Citizenship is still regarded by some as a neutral marker that arrives with birth, an equally bestowed dispensation, an act of inclusion that can be taken for granted.
Maybe, once up a time, it was like this for everyone; it still is for some people in some countries.
A white person from the Netherlands -unlike someone from Somalia or Palestine- can travel to most parts of the world without giving a second thought to matters of citizenship.
Citizenship is a weapon in policing a boundary that serves to exclude those who are not wanted, often on grounds not of the colour of their passport but of their skin. Sometimes, as with Saudi Arabia, religion is used as a tool of exclusion; in the case of the Baltic states, ethnicity is the chosen method of control; and political beliefs can be used to take away passports.
Citizens identified as communists had their passports taken away in the United States until well into the twentieth century; the Republic Ireland has the distinction of having deported one of its own citizens, Jimmy Gralton, from his own country because of his socialist convictions.
The significance and ramifications of the ways citizenship as a concept is used and abused are laid out in a small book in a useful Essential Knowledge series from The MIT Press.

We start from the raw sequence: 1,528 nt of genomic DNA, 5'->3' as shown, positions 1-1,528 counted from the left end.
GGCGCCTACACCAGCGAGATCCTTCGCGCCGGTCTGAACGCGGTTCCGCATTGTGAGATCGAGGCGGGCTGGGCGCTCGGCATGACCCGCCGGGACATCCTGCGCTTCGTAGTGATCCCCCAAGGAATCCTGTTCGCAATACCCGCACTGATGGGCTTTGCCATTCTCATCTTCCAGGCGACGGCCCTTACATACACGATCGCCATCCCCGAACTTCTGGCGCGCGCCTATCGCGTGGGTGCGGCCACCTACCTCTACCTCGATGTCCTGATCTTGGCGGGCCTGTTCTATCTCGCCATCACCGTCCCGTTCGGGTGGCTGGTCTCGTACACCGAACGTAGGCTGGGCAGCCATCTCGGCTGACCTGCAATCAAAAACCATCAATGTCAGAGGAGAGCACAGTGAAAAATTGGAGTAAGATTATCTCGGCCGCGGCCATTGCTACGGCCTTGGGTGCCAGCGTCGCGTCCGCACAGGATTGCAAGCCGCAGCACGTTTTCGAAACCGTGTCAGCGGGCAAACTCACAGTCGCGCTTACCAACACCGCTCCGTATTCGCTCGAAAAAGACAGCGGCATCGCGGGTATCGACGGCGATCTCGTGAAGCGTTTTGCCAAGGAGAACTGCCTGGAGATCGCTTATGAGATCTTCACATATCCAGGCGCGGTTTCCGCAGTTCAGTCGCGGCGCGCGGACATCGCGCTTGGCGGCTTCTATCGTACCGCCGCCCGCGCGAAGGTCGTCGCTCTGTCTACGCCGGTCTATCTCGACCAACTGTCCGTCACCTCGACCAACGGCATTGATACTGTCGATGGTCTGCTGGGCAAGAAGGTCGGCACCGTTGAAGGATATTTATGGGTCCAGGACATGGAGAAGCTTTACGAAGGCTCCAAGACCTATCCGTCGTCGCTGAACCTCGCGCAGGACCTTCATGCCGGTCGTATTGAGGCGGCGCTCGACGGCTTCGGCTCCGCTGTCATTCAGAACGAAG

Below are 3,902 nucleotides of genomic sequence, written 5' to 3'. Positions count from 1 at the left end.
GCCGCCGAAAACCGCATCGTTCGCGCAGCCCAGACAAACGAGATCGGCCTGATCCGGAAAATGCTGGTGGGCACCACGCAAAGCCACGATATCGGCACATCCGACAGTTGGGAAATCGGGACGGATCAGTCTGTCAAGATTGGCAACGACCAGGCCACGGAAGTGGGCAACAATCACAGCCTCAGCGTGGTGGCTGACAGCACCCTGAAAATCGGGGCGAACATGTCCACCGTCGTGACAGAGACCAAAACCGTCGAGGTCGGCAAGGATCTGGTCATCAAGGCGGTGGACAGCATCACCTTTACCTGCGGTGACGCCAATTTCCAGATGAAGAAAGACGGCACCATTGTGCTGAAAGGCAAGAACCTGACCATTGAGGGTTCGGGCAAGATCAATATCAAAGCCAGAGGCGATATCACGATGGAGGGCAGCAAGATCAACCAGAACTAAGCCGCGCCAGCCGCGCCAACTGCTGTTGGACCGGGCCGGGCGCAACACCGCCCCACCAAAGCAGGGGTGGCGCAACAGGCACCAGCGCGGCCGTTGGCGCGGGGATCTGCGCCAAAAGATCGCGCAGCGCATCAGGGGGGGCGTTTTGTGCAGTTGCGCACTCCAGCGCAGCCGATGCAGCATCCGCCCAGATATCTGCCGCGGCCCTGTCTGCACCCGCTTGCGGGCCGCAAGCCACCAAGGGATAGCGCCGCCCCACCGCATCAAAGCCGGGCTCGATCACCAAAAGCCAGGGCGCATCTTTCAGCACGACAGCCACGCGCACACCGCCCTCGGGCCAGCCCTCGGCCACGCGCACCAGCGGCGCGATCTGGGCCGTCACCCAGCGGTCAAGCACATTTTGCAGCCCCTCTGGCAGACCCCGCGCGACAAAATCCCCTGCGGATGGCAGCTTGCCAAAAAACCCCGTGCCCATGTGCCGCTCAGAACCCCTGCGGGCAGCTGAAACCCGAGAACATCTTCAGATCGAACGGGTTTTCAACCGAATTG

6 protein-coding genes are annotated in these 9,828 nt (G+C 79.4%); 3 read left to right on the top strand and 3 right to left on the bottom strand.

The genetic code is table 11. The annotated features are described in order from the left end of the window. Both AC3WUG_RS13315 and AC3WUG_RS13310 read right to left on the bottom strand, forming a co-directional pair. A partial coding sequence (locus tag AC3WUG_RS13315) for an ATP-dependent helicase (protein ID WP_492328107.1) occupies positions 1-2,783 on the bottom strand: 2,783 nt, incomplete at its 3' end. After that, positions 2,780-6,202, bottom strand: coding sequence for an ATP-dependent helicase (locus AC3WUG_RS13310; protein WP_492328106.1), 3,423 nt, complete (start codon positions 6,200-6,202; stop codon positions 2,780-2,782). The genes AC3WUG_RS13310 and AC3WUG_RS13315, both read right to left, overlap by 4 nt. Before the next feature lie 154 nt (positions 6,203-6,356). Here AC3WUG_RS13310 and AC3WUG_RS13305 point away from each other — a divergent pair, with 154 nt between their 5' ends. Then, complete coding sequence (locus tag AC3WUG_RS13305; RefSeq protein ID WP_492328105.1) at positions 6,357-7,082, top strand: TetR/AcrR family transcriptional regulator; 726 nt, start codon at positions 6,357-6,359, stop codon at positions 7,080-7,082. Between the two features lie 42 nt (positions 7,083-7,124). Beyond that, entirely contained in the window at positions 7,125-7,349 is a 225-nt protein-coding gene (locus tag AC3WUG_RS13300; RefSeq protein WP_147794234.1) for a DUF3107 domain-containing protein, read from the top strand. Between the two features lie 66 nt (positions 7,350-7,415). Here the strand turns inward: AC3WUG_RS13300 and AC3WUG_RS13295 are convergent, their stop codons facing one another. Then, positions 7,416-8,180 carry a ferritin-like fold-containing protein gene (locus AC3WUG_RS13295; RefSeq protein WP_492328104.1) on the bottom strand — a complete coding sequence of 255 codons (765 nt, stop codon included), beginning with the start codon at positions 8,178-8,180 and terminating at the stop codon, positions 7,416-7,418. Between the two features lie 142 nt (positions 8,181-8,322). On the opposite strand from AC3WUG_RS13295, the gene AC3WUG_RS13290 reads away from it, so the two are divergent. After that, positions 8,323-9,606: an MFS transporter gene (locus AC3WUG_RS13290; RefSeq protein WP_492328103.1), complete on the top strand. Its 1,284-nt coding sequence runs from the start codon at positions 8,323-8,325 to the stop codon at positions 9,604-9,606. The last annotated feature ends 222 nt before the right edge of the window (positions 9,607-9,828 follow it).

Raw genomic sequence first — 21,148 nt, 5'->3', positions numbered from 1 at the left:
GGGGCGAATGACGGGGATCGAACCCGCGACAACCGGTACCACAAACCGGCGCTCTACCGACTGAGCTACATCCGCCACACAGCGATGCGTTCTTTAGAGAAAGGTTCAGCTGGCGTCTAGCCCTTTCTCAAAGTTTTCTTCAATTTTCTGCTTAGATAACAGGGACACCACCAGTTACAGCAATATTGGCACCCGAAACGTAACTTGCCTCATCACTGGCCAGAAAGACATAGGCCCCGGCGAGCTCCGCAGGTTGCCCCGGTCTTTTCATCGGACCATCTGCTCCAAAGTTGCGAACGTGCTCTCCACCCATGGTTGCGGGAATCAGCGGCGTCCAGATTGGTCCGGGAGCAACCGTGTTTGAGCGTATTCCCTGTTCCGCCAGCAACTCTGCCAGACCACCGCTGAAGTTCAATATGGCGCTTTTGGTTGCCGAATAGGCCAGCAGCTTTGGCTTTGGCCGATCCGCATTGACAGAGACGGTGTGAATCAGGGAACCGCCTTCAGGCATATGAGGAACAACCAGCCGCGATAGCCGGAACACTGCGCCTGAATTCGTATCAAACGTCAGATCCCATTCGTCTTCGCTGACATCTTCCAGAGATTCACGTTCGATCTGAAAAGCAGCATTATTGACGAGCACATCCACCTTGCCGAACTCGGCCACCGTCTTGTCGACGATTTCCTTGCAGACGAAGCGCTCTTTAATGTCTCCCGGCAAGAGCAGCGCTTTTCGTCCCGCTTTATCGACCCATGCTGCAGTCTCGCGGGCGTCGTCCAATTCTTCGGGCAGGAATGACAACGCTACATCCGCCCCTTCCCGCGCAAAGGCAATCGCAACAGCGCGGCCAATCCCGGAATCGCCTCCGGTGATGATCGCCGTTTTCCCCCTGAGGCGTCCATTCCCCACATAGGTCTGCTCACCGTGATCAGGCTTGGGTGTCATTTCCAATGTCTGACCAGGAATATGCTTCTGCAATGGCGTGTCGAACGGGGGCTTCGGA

The author, Dimitry Kochenov, points out how the EU and the US erect visa walls to keep out those they do not want while at the same time criticising, on grounds of ‘dignity’ and ‘equality’, Gulf states for their open systems of labour migration.
Meanwhile, thousands die in the Mediterranean, the English Channel and the Arizona desert trying to cross borders for a better life.
Territorial borders are governed by immigration procedures but citizenship borders are a different matter. It is not difficult to enter and settle in Dubai but acquiring citizenship is as difficult as getting Boris Johnson to tell the truth.
With the United States, if you settle there legally, which is no easy task, obtaining naturalization and becoming a citizen is relatively straightforward. Acquiring citizenship for children can be difficult. A child born to a Colombian couple abroad cannot obtain citizenship until asked for by the parents. Samoa is under the sovereignty of the United States but a child born there is not an American citizen.
Latvia has its own category of ‘non-citizens of Latvia’ for about a third of its population, mostly those of Russian, Jewish and Ukrainian ancestry. Citizenship is in a precarious state in neighbouring Estonia for its Russian-speaking minority.
“Citizenship has always been racist in essence”, argues Kochenov, a claim supported by the Brexit referendum campaign.
It could not be explicitly stated but many of those who supported Brexit were voting for the exclusion of people on racial grounds. Kochenov finds some hope in human rights legislation to salvage the concept of citizenship but social justice is imperilled by many of the situations he outlines.
“Citizenship” by Dimitry Kochenov is published by The MIT Press